You can also bet straight winners and losers -- with no point spreads involved -- with money line wagers. When there is a minus number you bet that amount to win $100 in profit. When there is a plus number, that is your winning profit for every $100 wagered. So if the Cowboys have a money line of -250, you would have to bet $250 on them to win $100 in profit on any Dallas victory. If the Giants had a money line of +150, you would win $150 in profit with a winning $100 bet. If a money line is posted as even, you would win a $100 profit on a $100 winning bet.
Easily the most popular type of betting for NFL football is “spread” betting or more commonly known as betting against the spread. Bettors who are new to NFL betting or betting in general may be a little confused with NFL spread betting, but it is pretty easy to understand once it is explained to you. We will explain what betting against the spread means below.

Above, you can see several numbers to the right of both teams. These all represent the different lines that are available on the San Francisco vs. Los Angeles game. The first set of numbers for both teams is the point spread, the second set is the moneyline, and the third set is the over/under (a.k.a. totals). We'll explain each of these lines more in-depth below.
I’ve titled this Sports Betting For Dummies. It’s a tutorial for those who want to start betting on sports or those who want to gain a better understanding of some of the terminology and theory behind it. We’ve all been in the position of learning something new, so please don’t be embarrassed if you don’t grasp these concepts. Instead, contact me via the form at the bottom of this page, and I’ll help you in any way I can.
Sometimes the decimal point is left out, so 120 is the same as 1.20. If you want to bet on the favored team, the White Sox, you have to bet $1.20 for every $1 you want to win. If you want to bet on the underdog Astros, you have to bet $1 for every $1.10 you want to win. This is known as the dime line, because ten cents separate the favorite from the underdog. Most bookies offer a dime line, although it can increase to a 20 cent line or greater if one team is heavily favored.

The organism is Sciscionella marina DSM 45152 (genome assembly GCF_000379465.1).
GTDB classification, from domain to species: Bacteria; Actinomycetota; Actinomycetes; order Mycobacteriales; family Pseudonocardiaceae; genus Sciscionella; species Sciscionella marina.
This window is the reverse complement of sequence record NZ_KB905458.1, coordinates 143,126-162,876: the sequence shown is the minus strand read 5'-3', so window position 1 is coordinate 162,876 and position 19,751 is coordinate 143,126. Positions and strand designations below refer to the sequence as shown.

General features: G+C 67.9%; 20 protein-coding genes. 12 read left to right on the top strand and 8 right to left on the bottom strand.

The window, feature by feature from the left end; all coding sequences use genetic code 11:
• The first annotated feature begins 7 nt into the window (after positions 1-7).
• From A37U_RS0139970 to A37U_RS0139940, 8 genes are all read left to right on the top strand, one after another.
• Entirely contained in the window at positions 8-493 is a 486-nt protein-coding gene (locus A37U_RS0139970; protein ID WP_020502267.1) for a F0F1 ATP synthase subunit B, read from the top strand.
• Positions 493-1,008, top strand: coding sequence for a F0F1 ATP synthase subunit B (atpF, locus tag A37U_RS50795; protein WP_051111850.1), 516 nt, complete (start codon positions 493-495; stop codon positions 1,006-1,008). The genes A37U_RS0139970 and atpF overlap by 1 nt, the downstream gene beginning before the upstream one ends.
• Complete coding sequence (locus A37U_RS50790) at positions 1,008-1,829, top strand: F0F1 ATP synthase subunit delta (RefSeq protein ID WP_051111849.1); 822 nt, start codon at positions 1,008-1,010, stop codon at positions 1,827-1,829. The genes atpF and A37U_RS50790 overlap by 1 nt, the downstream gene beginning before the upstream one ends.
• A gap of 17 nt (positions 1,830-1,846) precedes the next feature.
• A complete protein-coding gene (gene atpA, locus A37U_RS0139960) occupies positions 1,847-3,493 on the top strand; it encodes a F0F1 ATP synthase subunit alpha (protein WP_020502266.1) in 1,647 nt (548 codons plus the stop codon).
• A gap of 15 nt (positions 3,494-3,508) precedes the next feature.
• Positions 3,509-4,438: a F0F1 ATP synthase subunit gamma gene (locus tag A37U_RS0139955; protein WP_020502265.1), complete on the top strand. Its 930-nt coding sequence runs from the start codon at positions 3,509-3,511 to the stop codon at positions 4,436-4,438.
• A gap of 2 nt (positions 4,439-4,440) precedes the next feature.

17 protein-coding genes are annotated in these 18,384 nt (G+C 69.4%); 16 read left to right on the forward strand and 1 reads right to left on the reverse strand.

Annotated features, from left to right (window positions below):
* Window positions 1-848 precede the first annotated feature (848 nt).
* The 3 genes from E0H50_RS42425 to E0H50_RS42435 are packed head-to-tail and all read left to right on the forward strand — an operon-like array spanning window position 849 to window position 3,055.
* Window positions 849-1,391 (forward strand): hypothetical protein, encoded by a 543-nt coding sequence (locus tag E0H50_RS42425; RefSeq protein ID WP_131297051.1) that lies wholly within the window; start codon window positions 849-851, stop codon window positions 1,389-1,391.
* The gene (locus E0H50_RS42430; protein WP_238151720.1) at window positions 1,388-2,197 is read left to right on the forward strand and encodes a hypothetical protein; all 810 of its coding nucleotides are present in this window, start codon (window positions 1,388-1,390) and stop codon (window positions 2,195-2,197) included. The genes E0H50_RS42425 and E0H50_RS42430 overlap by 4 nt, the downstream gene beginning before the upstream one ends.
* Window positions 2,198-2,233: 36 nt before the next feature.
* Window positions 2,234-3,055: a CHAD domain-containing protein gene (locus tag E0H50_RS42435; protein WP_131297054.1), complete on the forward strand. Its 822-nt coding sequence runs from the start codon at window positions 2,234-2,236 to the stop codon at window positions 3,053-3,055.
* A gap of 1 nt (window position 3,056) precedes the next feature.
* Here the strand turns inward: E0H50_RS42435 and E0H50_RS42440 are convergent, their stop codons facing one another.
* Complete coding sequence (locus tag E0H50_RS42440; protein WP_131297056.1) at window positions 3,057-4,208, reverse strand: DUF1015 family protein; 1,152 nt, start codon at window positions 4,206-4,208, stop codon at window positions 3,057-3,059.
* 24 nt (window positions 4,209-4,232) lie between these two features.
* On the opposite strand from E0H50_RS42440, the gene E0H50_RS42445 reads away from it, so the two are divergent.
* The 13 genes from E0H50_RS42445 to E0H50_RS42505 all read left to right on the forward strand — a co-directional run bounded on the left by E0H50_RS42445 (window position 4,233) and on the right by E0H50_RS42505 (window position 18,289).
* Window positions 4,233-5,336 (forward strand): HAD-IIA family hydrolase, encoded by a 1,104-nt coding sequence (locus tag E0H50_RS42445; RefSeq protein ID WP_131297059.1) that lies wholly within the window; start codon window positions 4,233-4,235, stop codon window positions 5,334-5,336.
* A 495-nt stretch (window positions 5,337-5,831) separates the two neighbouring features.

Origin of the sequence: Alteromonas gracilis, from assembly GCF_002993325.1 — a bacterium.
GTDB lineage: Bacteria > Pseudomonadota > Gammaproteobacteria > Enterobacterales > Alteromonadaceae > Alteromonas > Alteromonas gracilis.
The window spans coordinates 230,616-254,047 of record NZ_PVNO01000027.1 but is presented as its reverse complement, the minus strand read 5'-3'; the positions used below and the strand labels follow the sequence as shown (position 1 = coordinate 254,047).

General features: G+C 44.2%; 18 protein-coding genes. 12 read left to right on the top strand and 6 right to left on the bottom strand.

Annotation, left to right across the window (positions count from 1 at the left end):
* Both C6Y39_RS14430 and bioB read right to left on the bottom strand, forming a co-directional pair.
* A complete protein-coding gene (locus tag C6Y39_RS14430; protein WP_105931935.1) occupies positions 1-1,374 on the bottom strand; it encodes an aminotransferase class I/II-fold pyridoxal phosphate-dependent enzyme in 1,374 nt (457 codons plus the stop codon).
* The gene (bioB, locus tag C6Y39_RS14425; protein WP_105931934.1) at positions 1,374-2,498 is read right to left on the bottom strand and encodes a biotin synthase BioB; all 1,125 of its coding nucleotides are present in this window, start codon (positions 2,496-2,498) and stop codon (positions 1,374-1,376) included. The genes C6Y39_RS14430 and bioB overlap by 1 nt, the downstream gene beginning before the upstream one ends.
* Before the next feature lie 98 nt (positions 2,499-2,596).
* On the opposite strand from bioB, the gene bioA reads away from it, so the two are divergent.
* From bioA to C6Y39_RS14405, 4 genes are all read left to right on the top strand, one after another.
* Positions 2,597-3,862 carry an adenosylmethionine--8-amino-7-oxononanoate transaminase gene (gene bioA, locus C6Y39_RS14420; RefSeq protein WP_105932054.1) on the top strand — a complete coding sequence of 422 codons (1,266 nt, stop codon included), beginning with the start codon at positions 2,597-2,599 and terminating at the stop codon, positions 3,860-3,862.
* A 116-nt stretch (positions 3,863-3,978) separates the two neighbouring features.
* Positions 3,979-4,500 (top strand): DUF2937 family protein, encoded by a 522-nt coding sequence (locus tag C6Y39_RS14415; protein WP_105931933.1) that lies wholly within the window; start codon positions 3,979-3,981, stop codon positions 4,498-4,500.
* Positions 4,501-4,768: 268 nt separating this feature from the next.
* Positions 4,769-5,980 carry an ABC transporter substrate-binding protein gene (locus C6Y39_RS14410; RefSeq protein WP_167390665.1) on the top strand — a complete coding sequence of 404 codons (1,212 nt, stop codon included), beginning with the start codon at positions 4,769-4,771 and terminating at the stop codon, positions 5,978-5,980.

For each NFL game the oddsmakers set a number of points in which the favored team is favored by. Bettors can then either choose for the favored team to win by more than the number of points set, or bet on the underdogs to lose by less than the number of points they are underdogs by or win the game straight up. For example, the spread could be set on the favored team at 6.5 points. This would mean in order for a bet on the favored team on the spread to win they would need to win by more than 6.5 points (7 or more) in order to win the bet. It also means that a bet on the underdog team would win if the underdogs lost by less than 6.5 points (6 or less) or won the game outright.
The defensive overall rankings are also important as well in order to see how the team is able to handle any type of offense that it plays against. You can also separate the offensive and defensive rankings to run and pass.  For instance, if a team has a great rush defense but a porous pass defense and they are playing against a pass happy team, it will a lopsided match-up, in which the run defense will not play as big of a part of the game.

Oftentimes you’ll see a point spread that has a half-point added to the number. Of course, there’s no such thing as half a point in a football game, so why do we so often see point spreads with a (.5) attached to the score? Sportsbooks do this to make sure there isn’t a chance of a push.  Let’s take another look at our game from above with the half point added.

Many casinos around the world contain a sportsbook. They usually feature several big screen TVs showing any live sports action currently taking place, and computerized odds boards displaying all the latest odds. There are typically cashier windows where you can place your wagers with a real person, but some books have interactive machines instead. Either way, these are great places to place some bets and watch the games at the same time. The problem for Americans, though, is that they are only legal in Nevada. There are plenty of sportsbooks in Las Vegas casinos, but not in other parts of the country.